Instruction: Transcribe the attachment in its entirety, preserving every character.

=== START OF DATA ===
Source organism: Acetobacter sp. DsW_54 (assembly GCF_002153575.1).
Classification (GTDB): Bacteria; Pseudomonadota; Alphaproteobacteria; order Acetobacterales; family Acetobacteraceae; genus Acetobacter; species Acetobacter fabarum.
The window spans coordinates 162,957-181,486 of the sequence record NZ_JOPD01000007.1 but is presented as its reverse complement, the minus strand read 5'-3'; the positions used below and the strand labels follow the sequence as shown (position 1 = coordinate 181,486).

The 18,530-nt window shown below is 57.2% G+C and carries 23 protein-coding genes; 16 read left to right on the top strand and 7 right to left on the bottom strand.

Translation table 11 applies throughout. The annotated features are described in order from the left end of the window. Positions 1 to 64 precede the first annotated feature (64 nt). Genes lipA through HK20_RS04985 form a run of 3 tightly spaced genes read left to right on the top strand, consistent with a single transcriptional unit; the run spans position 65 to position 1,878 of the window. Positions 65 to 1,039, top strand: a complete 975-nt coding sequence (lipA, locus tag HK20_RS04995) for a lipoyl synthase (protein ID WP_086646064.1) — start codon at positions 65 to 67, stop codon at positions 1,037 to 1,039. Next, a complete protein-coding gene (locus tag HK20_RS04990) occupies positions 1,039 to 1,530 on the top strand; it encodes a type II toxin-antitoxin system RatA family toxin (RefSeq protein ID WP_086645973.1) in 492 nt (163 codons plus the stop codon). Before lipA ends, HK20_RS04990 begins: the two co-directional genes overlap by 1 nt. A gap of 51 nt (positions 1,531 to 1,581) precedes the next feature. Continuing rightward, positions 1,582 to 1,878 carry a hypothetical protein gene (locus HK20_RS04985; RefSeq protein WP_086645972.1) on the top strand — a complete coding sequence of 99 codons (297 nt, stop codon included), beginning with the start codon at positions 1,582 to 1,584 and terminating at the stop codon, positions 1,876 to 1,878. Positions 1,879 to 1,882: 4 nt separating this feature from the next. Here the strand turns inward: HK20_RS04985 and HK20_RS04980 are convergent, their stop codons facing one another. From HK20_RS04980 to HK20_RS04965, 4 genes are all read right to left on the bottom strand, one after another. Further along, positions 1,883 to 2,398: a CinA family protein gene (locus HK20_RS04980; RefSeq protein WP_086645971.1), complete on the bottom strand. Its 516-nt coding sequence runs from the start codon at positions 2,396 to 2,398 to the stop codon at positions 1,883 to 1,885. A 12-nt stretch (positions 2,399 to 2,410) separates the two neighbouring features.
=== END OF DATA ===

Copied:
Source organism: Acetobacter sp. DsW_54 (assembly GCF_002153575.1).
Classification (GTDB): Bacteria; Pseudomonadota; Alphaproteobacteria; order Acetobacterales; family Acetobacteraceae; genus Acetobacter; species Acetobacter fabarum.
The window spans coordinates 162,957-181,486 of the sequence record NZ_JOPD01000007.1 but is presented as its reverse complement, the minus strand read 5'-3'; the positions used below and the strand labels follow the sequence as shown (position 1 = coordinate 181,486).

The 18,530-nt window shown below is 57.2% G+C and carries 23 protein-coding genes; 16 read left to right on the top strand and 7 right to left on the bottom strand.

Translation table 11 applies throughout. The annotated features are described in order from the left end of the window. Positions 1 to 64 precede the first annotated feature (64 nt). Genes lipA through HK20_RS04985 form a run of 3 tightly spaced genes read left to right on the top strand, consistent with a single transcriptional unit; the run spans position 65 to position 1,878 of the window. Positions 65 to 1,039, top strand: a complete 975-nt coding sequence (lipA, locus tag HK20_RS04995) for a lipoyl synthase (protein ID WP_086646064.1) — start codon at positions 65 to 67, stop codon at positions 1,037 to 1,039. Next, a complete protein-coding gene (locus tag HK20_RS04990) occupies positions 1,039 to 1,530 on the top strand; it encodes a type II toxin-antitoxin system RatA family toxin (RefSeq protein ID WP_086645973.1) in 492 nt (163 codons plus the stop codon). Before lipA ends, HK20_RS04990 begins: the two co-directional genes overlap by 1 nt. A gap of 51 nt (positions 1,531 to 1,581) precedes the next feature. Continuing rightward, positions 1,582 to 1,878 carry a hypothetical protein gene (locus HK20_RS04985; RefSeq protein WP_086645972.1) on the top strand — a complete coding sequence of 99 codons (297 nt, stop codon included), beginning with the start codon at positions 1,582 to 1,584 and terminating at the stop codon, positions 1,876 to 1,878. Positions 1,879 to 1,882: 4 nt separating this feature from the next. Here the strand turns inward: HK20_RS04985 and HK20_RS04980 are convergent, their stop codons facing one another. From HK20_RS04980 to HK20_RS04965, 4 genes are all read right to left on the bottom strand, one after another. Further along, positions 1,883 to 2,398: a CinA family protein gene (locus HK20_RS04980; RefSeq protein WP_086645971.1), complete on the bottom strand. Its 516-nt coding sequence runs from the start codon at positions 2,396 to 2,398 to the stop codon at positions 1,883 to 1,885. A 12-nt stretch (positions 2,399 to 2,410) separates the two neighbouring features.